When the young members of a British acid-folk band are compelled by their manager to record their unique music, they hole up at Wylding Hall, an ancient country house with dark secrets. There they create the album that will make their reputation, but at a terrifying cost: Julian Blake, the group’s lead singer, disappears within the mansion and is never seen or heard from again.Another week, another decent novella. I wish I’d realized these things existed years ago, I might have ended up with more Halloween recommendations.
Now, years later, the surviving musicians, along with their friends and lovers—including a psychic, a photographer, and the band’s manager—meet with a young documentary filmmaker to tell their own versions of what happened that summer. But whose story is true? And what really happened to Julian Blake?
Anyway, Wylding Hall! This is a ghost(?) story written as a rock documentary: eight different characters give their accounts of the summer-long production of a British acid-folk album back in the 1970s. It’s a great hook; I love stories that utilize unusual narrative formats/play at being non-fiction, and with all the mythology surrounding that era of music – magick and “devil worship”, subliminal messages and cult shit – it’s the perfect setting for a spooky tale.
Unfortunately, Wylding Hall was not the most engrossing of stories, and I had to kind of drag myself through it. There’s a lot of time spent detailing band dynamics and relationships and history, and a lot of talk about songs that don’t exist.
I can see how all of this goes along with the rock-documentary conceit, but for me, the ratio of rock-documentary to creepy shit was a little too skewed towards the former. It takes a while for the characters to get to talking about their unsettling encounters, and while said encounters are creepy and vividly described, there’s still a level of distance from them, since they’re being recounted nearly fifty years after the fact. Because of this, there are fits and spurts of atmosphere, but not a lot of tension.
Similarly, while I enjoyed the varied perspectives on what transpired, the repetitive and often skeptical recollections end up hamstringing much of the forward motion and established tension. Ultimately, I don’t know that the documentary format contributes as much as it hinders.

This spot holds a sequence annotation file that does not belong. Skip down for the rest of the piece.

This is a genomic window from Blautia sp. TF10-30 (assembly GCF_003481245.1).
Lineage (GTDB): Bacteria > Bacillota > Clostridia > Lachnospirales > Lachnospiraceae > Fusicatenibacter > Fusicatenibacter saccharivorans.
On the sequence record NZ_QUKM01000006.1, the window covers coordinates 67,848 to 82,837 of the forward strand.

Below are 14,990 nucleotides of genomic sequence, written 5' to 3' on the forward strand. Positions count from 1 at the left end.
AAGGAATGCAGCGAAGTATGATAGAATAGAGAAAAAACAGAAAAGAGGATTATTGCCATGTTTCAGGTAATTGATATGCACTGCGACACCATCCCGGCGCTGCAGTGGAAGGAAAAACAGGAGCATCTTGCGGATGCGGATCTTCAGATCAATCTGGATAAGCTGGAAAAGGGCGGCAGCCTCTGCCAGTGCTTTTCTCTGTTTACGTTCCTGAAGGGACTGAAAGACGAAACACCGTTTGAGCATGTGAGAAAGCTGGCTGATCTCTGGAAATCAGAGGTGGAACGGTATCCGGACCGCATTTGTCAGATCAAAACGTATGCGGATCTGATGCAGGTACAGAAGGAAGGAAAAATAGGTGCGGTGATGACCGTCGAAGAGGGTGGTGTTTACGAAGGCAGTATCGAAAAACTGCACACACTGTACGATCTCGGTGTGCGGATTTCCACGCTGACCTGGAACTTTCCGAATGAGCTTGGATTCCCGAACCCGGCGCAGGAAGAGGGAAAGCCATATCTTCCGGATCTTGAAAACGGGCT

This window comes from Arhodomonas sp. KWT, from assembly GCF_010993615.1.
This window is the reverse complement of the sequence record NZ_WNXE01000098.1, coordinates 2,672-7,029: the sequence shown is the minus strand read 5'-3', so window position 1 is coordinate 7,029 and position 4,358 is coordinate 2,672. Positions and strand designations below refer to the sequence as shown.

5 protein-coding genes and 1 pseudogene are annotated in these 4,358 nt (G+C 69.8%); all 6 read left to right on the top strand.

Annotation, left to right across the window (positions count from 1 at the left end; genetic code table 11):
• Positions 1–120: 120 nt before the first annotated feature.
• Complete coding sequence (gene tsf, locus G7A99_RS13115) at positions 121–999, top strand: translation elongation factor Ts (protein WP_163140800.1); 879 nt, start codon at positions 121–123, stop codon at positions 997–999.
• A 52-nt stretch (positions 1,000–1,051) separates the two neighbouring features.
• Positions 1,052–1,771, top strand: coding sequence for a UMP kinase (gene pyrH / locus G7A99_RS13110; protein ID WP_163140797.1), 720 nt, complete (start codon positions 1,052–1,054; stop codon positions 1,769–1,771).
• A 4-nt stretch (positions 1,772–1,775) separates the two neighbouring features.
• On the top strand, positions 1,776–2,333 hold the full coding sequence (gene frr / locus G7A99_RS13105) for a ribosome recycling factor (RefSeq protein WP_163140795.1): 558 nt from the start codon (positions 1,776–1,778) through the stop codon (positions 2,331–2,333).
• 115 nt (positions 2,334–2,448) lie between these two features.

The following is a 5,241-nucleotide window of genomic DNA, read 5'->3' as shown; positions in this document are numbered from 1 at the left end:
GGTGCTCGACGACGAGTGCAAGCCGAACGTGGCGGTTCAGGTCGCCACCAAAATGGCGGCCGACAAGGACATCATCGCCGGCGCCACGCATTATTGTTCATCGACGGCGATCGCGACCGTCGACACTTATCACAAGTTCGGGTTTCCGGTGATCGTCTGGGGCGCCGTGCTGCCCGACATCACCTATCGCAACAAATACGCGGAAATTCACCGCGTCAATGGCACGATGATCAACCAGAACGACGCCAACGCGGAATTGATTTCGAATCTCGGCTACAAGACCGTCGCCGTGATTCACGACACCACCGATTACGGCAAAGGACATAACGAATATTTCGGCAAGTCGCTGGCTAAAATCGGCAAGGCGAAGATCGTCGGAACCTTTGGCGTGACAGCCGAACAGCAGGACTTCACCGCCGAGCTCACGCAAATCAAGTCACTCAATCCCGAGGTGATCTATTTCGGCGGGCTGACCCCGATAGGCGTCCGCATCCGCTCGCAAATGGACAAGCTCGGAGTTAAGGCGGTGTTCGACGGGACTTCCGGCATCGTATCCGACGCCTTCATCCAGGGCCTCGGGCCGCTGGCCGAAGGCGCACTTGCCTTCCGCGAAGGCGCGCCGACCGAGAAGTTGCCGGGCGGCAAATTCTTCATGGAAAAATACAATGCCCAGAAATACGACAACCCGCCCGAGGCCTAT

For all the references to “the girl” and her relationship with Julian – the doomed singer/songwriter whose mysterious death the story is centered around – peppered throughout the book, I expected her presence to be more substantial. Instead, the story builds to a climax that doesn’t exist; the girl shows up, and then the narrative skips to the discovery that Julian is gone, because the time between can only be accounted for by the vanished characters.
The aftermath, though, is when things got interesting for me. The book finally explicitly discusses the mystery that it’s spent a hundred pages alluding to, and we find out what inspired the resurgence of interest in this obscure 70s band, what the characters think happened to Julian, and get a genuinely creepy sequence involving a set of photos taken on the day the album was recorded.
The photo sequence went a long way towards redeeming Wylding Hall for me. Sure, it reads like the ending of a YouTube horror short, but it was written in such a way that I was actually creeped out for the first time all season.
So yeah, Wylding Hall: there are a lot of great ideas, but maybe a bit too much focus on the less interesting ones. If you’re super into this era of music, with a secondary interest in being spooked, it might work better for you. But for me, with the exception of a couple good scenes, it was pretty boring.
***TWO AND A HALF STARS***